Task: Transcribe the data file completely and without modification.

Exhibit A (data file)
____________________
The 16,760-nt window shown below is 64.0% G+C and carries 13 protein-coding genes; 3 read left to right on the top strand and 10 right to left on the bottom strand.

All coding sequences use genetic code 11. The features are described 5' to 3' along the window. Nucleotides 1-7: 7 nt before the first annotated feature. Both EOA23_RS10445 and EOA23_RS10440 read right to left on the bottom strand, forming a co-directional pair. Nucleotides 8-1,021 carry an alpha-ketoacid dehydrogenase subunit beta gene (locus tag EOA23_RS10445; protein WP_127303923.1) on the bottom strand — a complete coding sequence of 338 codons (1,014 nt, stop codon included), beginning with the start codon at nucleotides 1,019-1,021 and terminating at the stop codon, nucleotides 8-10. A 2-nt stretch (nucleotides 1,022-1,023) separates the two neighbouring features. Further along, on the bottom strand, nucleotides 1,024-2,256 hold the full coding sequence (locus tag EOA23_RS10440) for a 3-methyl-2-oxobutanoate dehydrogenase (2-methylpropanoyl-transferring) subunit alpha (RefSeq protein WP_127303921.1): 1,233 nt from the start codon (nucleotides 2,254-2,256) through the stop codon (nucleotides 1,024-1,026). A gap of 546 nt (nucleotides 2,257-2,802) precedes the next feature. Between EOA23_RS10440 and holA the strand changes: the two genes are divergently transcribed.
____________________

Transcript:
The 16,760-nt window shown below is 64.0% G+C and carries 13 protein-coding genes; 3 read left to right on the top strand and 10 right to left on the bottom strand.

All coding sequences use genetic code 11. The features are described 5' to 3' along the window. Nucleotides 1-7: 7 nt before the first annotated feature. Both EOA23_RS10445 and EOA23_RS10440 read right to left on the bottom strand, forming a co-directional pair. Nucleotides 8-1,021 carry an alpha-ketoacid dehydrogenase subunit beta gene (locus tag EOA23_RS10445; protein WP_127303923.1) on the bottom strand — a complete coding sequence of 338 codons (1,014 nt, stop codon included), beginning with the start codon at nucleotides 1,019-1,021 and terminating at the stop codon, nucleotides 8-10. A 2-nt stretch (nucleotides 1,022-1,023) separates the two neighbouring features. Further along, on the bottom strand, nucleotides 1,024-2,256 hold the full coding sequence (locus tag EOA23_RS10440) for a 3-methyl-2-oxobutanoate dehydrogenase (2-methylpropanoyl-transferring) subunit alpha (RefSeq protein WP_127303921.1): 1,233 nt from the start codon (nucleotides 2,254-2,256) through the stop codon (nucleotides 1,024-1,026). A gap of 546 nt (nucleotides 2,257-2,802) precedes the next feature. Between EOA23_RS10440 and holA the strand changes: the two genes are divergently transcribed.